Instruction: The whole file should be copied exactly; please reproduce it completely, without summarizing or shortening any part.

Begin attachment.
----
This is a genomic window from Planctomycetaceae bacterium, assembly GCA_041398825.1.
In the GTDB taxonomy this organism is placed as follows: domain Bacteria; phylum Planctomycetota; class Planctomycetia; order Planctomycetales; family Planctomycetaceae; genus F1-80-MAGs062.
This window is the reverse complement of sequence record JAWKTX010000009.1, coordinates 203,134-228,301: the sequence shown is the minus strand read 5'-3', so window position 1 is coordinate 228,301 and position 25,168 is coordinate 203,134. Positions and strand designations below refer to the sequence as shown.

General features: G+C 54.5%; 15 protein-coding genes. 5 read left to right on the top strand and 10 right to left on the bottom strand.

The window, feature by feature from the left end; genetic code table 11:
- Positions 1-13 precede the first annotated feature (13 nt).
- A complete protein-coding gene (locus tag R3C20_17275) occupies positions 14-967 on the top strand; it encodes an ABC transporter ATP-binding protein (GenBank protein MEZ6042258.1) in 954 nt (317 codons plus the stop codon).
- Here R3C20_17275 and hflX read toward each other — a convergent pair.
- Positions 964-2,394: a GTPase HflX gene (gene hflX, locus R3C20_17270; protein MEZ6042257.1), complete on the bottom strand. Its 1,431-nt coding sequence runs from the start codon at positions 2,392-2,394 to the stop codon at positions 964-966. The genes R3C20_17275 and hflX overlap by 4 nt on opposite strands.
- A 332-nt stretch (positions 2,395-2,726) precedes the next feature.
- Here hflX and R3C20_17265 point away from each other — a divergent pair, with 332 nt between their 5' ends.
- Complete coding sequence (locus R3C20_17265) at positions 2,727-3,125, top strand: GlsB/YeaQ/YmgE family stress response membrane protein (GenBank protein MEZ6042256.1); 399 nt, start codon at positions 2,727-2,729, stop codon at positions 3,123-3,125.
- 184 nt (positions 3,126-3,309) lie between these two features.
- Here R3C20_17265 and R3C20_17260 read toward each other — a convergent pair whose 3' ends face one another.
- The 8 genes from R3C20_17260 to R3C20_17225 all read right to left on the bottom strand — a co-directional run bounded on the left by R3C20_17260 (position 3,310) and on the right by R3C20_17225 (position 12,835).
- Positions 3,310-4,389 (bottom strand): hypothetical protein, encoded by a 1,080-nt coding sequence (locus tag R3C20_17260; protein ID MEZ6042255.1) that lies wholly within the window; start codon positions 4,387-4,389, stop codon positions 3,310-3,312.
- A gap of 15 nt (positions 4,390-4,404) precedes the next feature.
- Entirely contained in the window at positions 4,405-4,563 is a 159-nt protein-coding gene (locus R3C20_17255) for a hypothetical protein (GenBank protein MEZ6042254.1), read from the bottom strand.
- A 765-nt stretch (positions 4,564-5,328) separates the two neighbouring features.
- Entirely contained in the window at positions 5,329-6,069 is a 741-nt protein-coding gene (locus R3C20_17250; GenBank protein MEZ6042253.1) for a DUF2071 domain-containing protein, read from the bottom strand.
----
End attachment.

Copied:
This is a genomic window from Planctomycetaceae bacterium, assembly GCA_041398825.1.
In the GTDB taxonomy this organism is placed as follows: domain Bacteria; phylum Planctomycetota; class Planctomycetia; order Planctomycetales; family Planctomycetaceae; genus F1-80-MAGs062.
This window is the reverse complement of sequence record JAWKTX010000009.1, coordinates 203,134-228,301: the sequence shown is the minus strand read 5'-3', so window position 1 is coordinate 228,301 and position 25,168 is coordinate 203,134. Positions and strand designations below refer to the sequence as shown.

General features: G+C 54.5%; 15 protein-coding genes. 5 read left to right on the top strand and 10 right to left on the bottom strand.

The window, feature by feature from the left end; genetic code table 11:
- Positions 1-13 precede the first annotated feature (13 nt).
- A complete protein-coding gene (locus tag R3C20_17275) occupies positions 14-967 on the top strand; it encodes an ABC transporter ATP-binding protein (GenBank protein MEZ6042258.1) in 954 nt (317 codons plus the stop codon).
- Here R3C20_17275 and hflX read toward each other — a convergent pair.
- Positions 964-2,394: a GTPase HflX gene (gene hflX, locus R3C20_17270; protein MEZ6042257.1), complete on the bottom strand. Its 1,431-nt coding sequence runs from the start codon at positions 2,392-2,394 to the stop codon at positions 964-966. The genes R3C20_17275 and hflX overlap by 4 nt on opposite strands.
- A 332-nt stretch (positions 2,395-2,726) precedes the next feature.
- Here hflX and R3C20_17265 point away from each other — a divergent pair, with 332 nt between their 5' ends.
- Complete coding sequence (locus R3C20_17265) at positions 2,727-3,125, top strand: GlsB/YeaQ/YmgE family stress response membrane protein (GenBank protein MEZ6042256.1); 399 nt, start codon at positions 2,727-2,729, stop codon at positions 3,123-3,125.
- 184 nt (positions 3,126-3,309) lie between these two features.
- Here R3C20_17265 and R3C20_17260 read toward each other — a convergent pair whose 3' ends face one another.
- The 8 genes from R3C20_17260 to R3C20_17225 all read right to left on the bottom strand — a co-directional run bounded on the left by R3C20_17260 (position 3,310) and on the right by R3C20_17225 (position 12,835).
- Positions 3,310-4,389 (bottom strand): hypothetical protein, encoded by a 1,080-nt coding sequence (locus tag R3C20_17260; protein ID MEZ6042255.1) that lies wholly within the window; start codon positions 4,387-4,389, stop codon positions 3,310-3,312.
- A gap of 15 nt (positions 4,390-4,404) precedes the next feature.
- Entirely contained in the window at positions 4,405-4,563 is a 159-nt protein-coding gene (locus R3C20_17255) for a hypothetical protein (GenBank protein MEZ6042254.1), read from the bottom strand.
- A 765-nt stretch (positions 4,564-5,328) separates the two neighbouring features.
- Entirely contained in the window at positions 5,329-6,069 is a 741-nt protein-coding gene (locus R3C20_17250; GenBank protein MEZ6042253.1) for a DUF2071 domain-containing protein, read from the bottom strand.